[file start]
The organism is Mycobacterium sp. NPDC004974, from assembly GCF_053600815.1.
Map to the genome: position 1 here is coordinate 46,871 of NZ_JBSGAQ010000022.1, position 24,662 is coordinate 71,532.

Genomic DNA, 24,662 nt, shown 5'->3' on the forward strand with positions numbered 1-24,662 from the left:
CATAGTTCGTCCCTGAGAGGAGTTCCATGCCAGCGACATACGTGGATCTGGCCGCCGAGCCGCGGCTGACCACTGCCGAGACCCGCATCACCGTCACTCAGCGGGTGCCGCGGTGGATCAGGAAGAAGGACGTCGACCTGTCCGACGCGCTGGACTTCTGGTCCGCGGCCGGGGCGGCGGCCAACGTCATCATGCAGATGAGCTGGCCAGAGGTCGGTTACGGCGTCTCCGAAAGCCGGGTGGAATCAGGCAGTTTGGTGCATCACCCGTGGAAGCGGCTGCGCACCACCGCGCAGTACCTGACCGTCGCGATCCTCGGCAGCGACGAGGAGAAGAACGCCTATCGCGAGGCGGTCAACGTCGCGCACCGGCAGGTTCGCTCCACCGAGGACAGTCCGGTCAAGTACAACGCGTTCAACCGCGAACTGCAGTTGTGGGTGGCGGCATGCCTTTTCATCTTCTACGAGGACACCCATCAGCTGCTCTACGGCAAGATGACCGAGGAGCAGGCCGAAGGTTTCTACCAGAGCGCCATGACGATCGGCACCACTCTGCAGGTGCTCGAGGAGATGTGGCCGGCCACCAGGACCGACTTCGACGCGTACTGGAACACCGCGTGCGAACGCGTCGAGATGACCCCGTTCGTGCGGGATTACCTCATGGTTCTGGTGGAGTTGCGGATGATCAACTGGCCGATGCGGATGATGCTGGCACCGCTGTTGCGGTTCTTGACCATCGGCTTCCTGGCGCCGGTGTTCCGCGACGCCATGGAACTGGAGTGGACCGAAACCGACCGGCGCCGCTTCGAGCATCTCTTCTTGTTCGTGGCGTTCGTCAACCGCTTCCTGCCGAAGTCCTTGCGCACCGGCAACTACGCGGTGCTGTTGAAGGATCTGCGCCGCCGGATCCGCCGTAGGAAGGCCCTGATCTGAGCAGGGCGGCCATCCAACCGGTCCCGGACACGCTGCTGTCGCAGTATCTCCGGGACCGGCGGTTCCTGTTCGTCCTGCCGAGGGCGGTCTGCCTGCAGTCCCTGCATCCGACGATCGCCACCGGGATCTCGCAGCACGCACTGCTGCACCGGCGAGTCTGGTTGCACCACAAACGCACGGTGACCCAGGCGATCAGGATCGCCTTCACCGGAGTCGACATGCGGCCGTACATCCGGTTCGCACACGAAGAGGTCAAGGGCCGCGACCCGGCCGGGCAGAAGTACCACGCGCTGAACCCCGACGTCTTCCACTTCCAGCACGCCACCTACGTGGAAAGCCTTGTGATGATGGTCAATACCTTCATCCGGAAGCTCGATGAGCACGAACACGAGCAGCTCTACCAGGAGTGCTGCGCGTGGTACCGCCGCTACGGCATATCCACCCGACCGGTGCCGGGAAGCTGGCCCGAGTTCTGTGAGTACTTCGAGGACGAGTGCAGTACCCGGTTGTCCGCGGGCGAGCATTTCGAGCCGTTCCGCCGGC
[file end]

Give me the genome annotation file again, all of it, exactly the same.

The organism is Mycobacterium sp. NPDC004974, from assembly GCF_053600815.1.
Map to the genome: position 1 here is coordinate 46,871 of NZ_JBSGAQ010000022.1, position 24,662 is coordinate 71,532.

Genomic DNA, 24,662 nt, shown 5'->3' on the forward strand with positions numbered 1-24,662 from the left:
CATAGTTCGTCCCTGAGAGGAGTTCCATGCCAGCGACATACGTGGATCTGGCCGCCGAGCCGCGGCTGACCACTGCCGAGACCCGCATCACCGTCACTCAGCGGGTGCCGCGGTGGATCAGGAAGAAGGACGTCGACCTGTCCGACGCGCTGGACTTCTGGTCCGCGGCCGGGGCGGCGGCCAACGTCATCATGCAGATGAGCTGGCCAGAGGTCGGTTACGGCGTCTCCGAAAGCCGGGTGGAATCAGGCAGTTTGGTGCATCACCCGTGGAAGCGGCTGCGCACCACCGCGCAGTACCTGACCGTCGCGATCCTCGGCAGCGACGAGGAGAAGAACGCCTATCGCGAGGCGGTCAACGTCGCGCACCGGCAGGTTCGCTCCACCGAGGACAGTCCGGTCAAGTACAACGCGTTCAACCGCGAACTGCAGTTGTGGGTGGCGGCATGCCTTTTCATCTTCTACGAGGACACCCATCAGCTGCTCTACGGCAAGATGACCGAGGAGCAGGCCGAAGGTTTCTACCAGAGCGCCATGACGATCGGCACCACTCTGCAGGTGCTCGAGGAGATGTGGCCGGCCACCAGGACCGACTTCGACGCGTACTGGAACACCGCGTGCGAACGCGTCGAGATGACCCCGTTCGTGCGGGATTACCTCATGGTTCTGGTGGAGTTGCGGATGATCAACTGGCCGATGCGGATGATGCTGGCACCGCTGTTGCGGTTCTTGACCATCGGCTTCCTGGCGCCGGTGTTCCGCGACGCCATGGAACTGGAGTGGACCGAAACCGACCGGCGCCGCTTCGAGCATCTCTTCTTGTTCGTGGCGTTCGTCAACCGCTTCCTGCCGAAGTCCTTGCGCACCGGCAACTACGCGGTGCTGTTGAAGGATCTGCGCCGCCGGATCCGCCGTAGGAAGGCCCTGATCTGAGCAGGGCGGCCATCCAACCGGTCCCGGACACGCTGCTGTCGCAGTATCTCCGGGACCGGCGGTTCCTGTTCGTCCTGCCGAGGGCGGTCTGCCTGCAGTCCCTGCATCCGACGATCGCCACCGGGATCTCGCAGCACGCACTGCTGCACCGGCGAGTCTGGTTGCACCACAAACGCACGGTGACCCAGGCGATCAGGATCGCCTTCACCGGAGTCGACATGCGGCCGTACATCCGGTTCGCACACGAAGAGGTCAAGGGCCGCGACCCGGCCGGGCAGAAGTACCACGCGCTGAACCCCGACGTCTTCCACTTCCAGCACGCCACCTACGTGGAAAGCCTTGTGATGATGGTCAATACCTTCATCCGGAAGCTCGATGAGCACGAACACGAGCAGCTCTACCAGGAGTGCTGCGCGTGGTACCGCCGCTACGGCATATCCACCCGACCGGTGCCGGGAAGCTGGCCCGAGTTCTGTGAGTACTTCGAGGACGAGTGCAGTACCCGGTTGTCCGCGGGCGAGCATTTCGAGCCGTTCCGCCGGC